Will Obamacare hurt union enrollment?

One little-discussed side effect of ObamaCare is that it could undermine union membership by reducing the incentives for some unions to offer health benefits.

The issue here is how the law deals with multiemployer health plans, which cover as many as 26 million Americans, and are especially popular with unions whose members frequently work irregular hours for multiple customers. ObamaCare requires these plans to comply with a number of regulations that are likely to drive up costs, but it doesn’t allow employers who provide benefits through multiemployer plans access to subsidies or tax credits. The only way for many of those union members currently covered by multiemployer plans to get subsidies would be for the unions to stop offering those plans.

So as the law stands now, a lot of unions that rely on multiemployer plans will end up having big incentives to drop health benefits and instead let members buy subsidized insurance through the law’s exchanges. The potential cost savings aren’t trivial: Last year, a representative from a multiemployer plan organization told a labor issues news site that the difference could easily be as much as $5,000 per employee annually. With savings like that on the table, it’s going to be very hard to justify continuing to pay for health benefits if union members can get health insurance elsewhere.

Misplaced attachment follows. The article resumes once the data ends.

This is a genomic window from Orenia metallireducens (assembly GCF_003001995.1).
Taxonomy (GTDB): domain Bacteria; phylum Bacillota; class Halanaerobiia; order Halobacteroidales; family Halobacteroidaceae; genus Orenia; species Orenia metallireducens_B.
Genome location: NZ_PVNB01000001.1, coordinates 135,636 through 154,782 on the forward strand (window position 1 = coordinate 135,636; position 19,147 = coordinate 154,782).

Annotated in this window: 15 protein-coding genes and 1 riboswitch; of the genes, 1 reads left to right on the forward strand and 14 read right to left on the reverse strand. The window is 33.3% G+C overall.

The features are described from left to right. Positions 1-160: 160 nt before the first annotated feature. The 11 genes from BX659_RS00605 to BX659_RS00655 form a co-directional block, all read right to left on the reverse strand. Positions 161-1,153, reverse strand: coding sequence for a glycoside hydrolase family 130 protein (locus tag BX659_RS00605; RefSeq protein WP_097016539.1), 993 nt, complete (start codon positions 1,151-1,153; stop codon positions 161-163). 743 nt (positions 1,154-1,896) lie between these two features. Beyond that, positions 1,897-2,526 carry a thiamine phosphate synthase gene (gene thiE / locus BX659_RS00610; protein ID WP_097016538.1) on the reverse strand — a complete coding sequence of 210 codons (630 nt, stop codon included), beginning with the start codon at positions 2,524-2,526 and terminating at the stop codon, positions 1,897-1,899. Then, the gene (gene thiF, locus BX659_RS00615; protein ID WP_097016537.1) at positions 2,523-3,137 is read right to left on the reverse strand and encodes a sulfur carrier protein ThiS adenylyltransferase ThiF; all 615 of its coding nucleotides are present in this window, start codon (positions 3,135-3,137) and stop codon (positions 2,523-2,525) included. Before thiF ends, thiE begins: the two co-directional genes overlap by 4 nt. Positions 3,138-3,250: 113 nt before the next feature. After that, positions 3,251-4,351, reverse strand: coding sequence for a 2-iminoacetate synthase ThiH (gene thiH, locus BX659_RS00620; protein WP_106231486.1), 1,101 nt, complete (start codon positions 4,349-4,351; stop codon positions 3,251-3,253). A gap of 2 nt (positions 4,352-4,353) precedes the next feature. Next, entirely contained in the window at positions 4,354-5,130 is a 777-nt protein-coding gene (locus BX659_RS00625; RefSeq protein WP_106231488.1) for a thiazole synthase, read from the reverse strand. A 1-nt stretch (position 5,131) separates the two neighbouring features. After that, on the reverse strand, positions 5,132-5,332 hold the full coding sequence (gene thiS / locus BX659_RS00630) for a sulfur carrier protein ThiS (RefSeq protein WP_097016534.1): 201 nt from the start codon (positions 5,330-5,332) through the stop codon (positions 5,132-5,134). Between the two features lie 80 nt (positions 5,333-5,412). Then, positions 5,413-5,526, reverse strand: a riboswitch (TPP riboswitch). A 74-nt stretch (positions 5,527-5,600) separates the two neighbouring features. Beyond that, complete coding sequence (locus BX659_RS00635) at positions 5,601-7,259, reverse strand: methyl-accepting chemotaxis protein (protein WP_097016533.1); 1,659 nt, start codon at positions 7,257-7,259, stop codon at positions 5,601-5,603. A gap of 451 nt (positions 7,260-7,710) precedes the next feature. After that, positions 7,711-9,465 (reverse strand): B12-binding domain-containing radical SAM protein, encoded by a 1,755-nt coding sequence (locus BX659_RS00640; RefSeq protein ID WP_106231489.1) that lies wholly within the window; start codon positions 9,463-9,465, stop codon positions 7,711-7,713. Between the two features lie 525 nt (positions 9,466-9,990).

But here’s the thing: Labor unions don’t want to drop health benefits for their workers, in no small part because providing health benefits is a big part of what they exist to do. If they don’t offer benefits, it’s harder to attract and retain union members.

Rob Port is the editor of SayAnythingBlog.com. In 2011 he was a finalist for the Watch Dog of the Year from the Sam Adams Alliance and winner of the Americans For Prosperity Award for Online Excellence. In 2013 the Washington Post named SAB one of the nation's top state-based political blogs, and named Rob one of the state's best political reporters. He writes a weekly column for several North Dakota newspapers, and also serves as a policy fellow for the North Dakota Policy Council.

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